Huck is even more horrified to learn that Jim intends to free his family one way or the other, and is prepared to ‘steal’ them away in order to ensure their safety. He is unable to view Jim’s family as anything other than another man’s property, and feels compelled to turn him in as soon as he is able:

‘Here was this nigger which I had as good as helped to run away, coming right out flat-footed and saying he would steal his children—children that belonged to a man I didn’t even know; a man that hadn’t ever done me no harm... My conscience got to stirring me up hotter than ever, until at last I says to it: ...‘I’ll paddle ashore at first light, and tell.’’ (Twain, 2006a, p.81).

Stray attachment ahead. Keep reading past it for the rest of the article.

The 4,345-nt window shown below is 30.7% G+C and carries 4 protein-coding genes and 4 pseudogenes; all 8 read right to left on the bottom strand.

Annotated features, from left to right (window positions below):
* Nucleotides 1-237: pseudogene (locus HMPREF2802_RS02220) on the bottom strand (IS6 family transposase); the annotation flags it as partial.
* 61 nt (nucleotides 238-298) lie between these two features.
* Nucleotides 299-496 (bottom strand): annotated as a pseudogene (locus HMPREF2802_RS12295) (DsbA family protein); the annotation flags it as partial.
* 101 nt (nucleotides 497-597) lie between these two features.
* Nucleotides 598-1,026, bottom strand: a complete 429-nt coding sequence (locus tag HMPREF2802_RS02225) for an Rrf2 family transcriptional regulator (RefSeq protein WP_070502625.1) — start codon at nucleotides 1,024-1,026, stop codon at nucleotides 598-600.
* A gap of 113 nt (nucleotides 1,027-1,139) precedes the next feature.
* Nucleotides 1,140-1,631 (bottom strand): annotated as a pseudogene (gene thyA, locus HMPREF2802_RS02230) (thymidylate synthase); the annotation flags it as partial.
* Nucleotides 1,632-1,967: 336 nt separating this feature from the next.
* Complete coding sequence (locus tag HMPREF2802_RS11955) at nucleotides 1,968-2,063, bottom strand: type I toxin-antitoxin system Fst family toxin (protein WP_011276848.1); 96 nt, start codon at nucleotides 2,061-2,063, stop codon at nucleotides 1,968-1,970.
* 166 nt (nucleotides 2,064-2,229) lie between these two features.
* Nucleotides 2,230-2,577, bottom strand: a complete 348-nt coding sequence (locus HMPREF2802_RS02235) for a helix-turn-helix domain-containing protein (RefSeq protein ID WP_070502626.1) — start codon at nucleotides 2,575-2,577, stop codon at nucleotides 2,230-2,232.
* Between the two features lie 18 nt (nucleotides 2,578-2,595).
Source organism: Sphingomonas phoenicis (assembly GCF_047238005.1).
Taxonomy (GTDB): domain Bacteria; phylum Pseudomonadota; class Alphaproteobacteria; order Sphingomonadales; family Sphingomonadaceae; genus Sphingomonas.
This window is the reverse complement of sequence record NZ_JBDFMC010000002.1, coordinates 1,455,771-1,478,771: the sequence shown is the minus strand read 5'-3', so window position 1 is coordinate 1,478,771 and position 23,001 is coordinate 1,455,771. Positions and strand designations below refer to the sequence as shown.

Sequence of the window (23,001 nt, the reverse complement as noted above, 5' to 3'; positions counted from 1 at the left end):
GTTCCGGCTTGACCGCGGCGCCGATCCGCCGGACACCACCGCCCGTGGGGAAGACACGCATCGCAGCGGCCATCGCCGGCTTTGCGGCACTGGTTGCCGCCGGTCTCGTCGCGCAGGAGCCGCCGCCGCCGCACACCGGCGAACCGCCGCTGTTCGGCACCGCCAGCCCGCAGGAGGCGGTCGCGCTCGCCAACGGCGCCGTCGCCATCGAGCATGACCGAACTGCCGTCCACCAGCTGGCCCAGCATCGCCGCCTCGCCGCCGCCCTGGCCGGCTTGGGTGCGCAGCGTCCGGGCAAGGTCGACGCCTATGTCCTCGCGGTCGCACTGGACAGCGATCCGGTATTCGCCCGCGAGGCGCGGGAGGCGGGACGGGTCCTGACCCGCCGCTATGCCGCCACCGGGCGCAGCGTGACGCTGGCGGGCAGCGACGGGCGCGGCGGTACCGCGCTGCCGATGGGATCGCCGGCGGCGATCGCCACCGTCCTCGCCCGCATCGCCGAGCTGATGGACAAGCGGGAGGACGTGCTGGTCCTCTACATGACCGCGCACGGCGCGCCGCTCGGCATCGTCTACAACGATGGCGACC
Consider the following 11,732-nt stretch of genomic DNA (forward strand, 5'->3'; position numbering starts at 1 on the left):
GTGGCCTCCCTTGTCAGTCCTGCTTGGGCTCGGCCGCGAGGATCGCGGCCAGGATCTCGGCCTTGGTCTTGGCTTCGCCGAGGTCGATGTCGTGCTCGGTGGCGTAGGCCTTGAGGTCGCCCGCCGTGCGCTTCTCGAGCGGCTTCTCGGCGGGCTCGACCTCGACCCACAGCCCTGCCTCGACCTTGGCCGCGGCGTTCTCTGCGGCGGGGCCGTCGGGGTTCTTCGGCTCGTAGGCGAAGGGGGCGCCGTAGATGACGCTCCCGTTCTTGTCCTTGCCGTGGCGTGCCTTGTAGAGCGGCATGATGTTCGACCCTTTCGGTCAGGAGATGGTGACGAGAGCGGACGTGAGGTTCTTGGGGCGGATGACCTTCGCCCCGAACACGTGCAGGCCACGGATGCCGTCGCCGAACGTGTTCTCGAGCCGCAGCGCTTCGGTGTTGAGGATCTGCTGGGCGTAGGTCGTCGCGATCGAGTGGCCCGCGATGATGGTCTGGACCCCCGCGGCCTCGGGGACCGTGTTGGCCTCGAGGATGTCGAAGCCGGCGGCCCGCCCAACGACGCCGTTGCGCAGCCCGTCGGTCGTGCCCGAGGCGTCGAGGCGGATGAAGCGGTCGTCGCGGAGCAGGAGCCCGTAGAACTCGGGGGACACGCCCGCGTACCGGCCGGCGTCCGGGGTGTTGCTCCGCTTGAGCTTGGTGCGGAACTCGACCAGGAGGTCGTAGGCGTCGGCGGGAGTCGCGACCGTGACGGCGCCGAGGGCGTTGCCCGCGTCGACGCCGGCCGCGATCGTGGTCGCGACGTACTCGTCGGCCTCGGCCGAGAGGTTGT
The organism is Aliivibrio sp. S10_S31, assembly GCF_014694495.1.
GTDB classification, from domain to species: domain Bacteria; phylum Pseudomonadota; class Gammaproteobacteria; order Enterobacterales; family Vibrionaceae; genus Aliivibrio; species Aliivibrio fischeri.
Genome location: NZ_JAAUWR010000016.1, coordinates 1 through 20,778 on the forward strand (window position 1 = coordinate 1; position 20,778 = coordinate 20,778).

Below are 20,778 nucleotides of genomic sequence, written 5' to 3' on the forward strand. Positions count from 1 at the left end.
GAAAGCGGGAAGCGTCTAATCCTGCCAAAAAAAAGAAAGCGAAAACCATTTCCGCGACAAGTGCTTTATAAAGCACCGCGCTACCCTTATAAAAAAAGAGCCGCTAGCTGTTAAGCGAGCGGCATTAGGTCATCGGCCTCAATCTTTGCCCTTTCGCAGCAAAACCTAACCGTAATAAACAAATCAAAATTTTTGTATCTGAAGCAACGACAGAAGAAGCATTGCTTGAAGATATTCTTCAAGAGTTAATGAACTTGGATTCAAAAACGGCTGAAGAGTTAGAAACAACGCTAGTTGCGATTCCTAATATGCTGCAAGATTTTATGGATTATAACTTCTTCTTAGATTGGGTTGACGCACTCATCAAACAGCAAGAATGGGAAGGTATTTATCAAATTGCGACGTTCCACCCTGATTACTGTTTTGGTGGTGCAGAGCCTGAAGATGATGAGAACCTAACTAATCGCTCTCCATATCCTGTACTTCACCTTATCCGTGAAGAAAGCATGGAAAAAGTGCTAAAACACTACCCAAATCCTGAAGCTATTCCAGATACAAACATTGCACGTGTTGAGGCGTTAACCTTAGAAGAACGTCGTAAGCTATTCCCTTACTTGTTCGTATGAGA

In terms of moral development, this passage (and subsequent events) sees Huck entering into the second stage identified by Kohlberg (1981, cited in Gibbs, 2003, pp.57-76), which is known as the ‘conventional’ stage of morality. Although Huck has begun to accept some form of morality (i.e. by trying to determine what is the ‘right’ thing to do), he judges his actions only in relation to society's views and expectations, rather than relying on his own personal judgment. In rural Missouri during the period leading up to the American Civil War, slave ownership was widely accepted as a legitimate form of possession and was not subjected to critical pressure – subsequently, Huck views turning Jim in to the authorities as being the ‘right’ thing to do, despite the fact that Jim has shown him only friendship, and Miss Watson (and the ‘civilised’ society she represents) has mainly offered him criticism, chastisement and cruelty. According to Bennett (1974, p.127), this is a typical example of ‘bad’ morality, meaning the principles upon which a moral code is based have become somewhat skewed and require re-examination. One of the ways this can occur is when emphasis is placed in an individual’s mind upon what is legally, rather than morally, right (Kohlberg, 1981, cited in Gibbs, 2003, pp.57-76).